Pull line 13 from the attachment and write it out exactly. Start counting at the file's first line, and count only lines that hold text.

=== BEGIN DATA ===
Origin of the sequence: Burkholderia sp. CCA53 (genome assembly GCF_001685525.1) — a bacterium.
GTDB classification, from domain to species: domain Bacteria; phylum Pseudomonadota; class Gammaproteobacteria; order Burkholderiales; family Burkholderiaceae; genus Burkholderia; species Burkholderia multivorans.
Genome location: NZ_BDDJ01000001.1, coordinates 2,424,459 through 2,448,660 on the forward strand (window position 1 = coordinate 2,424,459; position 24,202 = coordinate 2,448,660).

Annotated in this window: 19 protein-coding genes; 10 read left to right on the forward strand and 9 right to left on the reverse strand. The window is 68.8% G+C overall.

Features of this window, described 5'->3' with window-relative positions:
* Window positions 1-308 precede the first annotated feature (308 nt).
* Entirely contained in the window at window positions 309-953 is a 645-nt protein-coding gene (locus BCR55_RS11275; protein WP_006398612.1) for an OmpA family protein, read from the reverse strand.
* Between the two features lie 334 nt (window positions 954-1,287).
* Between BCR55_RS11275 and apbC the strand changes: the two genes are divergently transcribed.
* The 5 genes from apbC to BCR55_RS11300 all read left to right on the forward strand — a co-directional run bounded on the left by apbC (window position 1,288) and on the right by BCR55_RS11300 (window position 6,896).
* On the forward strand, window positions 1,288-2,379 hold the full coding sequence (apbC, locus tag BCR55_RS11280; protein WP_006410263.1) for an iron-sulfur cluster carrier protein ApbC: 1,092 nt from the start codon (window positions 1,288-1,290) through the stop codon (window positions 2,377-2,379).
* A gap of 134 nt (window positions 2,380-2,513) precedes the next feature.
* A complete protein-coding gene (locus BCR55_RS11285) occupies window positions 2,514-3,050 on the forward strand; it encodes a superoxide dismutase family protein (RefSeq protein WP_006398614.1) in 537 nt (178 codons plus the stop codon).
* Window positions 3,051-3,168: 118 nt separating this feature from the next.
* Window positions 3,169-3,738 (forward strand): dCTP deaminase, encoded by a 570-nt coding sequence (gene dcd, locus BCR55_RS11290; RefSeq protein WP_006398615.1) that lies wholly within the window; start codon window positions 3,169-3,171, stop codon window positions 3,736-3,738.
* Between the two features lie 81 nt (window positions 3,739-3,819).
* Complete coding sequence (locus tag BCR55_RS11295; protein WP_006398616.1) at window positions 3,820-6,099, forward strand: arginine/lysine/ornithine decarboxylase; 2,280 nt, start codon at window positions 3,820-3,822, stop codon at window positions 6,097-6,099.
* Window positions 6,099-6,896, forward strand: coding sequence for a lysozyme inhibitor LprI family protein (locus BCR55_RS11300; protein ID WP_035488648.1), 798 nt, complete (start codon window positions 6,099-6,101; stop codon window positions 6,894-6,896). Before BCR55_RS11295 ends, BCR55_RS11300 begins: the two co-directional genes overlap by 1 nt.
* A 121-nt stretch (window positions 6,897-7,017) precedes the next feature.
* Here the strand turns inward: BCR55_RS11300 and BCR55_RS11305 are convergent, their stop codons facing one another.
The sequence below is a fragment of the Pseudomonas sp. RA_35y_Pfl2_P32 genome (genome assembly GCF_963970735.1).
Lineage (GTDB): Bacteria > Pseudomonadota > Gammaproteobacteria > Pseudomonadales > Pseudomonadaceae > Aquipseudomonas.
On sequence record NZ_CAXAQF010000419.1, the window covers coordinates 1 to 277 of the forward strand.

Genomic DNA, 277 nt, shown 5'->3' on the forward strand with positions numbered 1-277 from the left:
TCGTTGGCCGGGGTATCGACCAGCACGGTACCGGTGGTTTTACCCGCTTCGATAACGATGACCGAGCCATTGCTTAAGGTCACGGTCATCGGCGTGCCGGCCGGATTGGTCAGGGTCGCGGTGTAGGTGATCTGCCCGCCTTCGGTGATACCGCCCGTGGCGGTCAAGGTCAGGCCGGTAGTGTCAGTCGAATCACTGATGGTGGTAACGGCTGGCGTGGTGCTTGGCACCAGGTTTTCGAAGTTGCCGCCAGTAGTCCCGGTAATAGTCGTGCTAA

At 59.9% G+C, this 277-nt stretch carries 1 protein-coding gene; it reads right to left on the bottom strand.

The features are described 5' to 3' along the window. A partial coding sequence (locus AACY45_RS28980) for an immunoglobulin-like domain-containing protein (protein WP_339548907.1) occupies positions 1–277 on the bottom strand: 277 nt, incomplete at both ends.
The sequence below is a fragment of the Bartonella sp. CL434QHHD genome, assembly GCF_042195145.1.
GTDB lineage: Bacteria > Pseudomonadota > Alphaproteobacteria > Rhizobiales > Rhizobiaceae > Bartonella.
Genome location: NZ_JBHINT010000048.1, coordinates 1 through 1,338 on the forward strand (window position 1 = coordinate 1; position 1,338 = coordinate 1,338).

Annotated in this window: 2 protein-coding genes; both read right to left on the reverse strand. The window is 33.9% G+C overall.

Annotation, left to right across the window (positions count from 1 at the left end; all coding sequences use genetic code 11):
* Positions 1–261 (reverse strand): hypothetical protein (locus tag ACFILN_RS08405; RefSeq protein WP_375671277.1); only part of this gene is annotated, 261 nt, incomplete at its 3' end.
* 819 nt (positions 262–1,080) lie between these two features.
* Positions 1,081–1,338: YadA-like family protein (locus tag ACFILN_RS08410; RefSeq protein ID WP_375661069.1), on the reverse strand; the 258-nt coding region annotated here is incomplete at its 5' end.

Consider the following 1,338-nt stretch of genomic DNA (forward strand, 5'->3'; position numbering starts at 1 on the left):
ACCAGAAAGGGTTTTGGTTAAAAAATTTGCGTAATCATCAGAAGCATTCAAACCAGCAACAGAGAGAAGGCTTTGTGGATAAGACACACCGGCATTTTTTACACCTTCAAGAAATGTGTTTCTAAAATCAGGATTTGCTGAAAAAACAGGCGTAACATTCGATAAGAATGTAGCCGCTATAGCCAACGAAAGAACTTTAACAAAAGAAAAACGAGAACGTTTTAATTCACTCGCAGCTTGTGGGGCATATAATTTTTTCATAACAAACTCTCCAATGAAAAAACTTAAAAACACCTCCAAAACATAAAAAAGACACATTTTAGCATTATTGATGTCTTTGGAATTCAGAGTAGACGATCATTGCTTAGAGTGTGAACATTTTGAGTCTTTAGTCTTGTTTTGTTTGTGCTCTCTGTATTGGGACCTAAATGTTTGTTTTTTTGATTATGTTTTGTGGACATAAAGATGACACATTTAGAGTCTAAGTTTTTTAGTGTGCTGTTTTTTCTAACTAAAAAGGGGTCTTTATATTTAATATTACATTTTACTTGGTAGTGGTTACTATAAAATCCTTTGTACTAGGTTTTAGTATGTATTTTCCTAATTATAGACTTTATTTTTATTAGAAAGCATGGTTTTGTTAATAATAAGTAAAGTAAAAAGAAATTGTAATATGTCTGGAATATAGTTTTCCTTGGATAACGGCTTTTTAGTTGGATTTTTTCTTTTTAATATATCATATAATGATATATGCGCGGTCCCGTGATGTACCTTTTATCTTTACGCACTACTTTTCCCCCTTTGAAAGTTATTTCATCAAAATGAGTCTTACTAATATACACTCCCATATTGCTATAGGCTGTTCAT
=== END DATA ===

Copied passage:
* A complete protein-coding gene (locus BCR55_RS11285) occupies window positions 2,514-3,050 on the forward strand; it encodes a superoxide dismutase family protein (RefSeq protein WP_006398614.1) in 537 nt (178 codons plus the stop codon).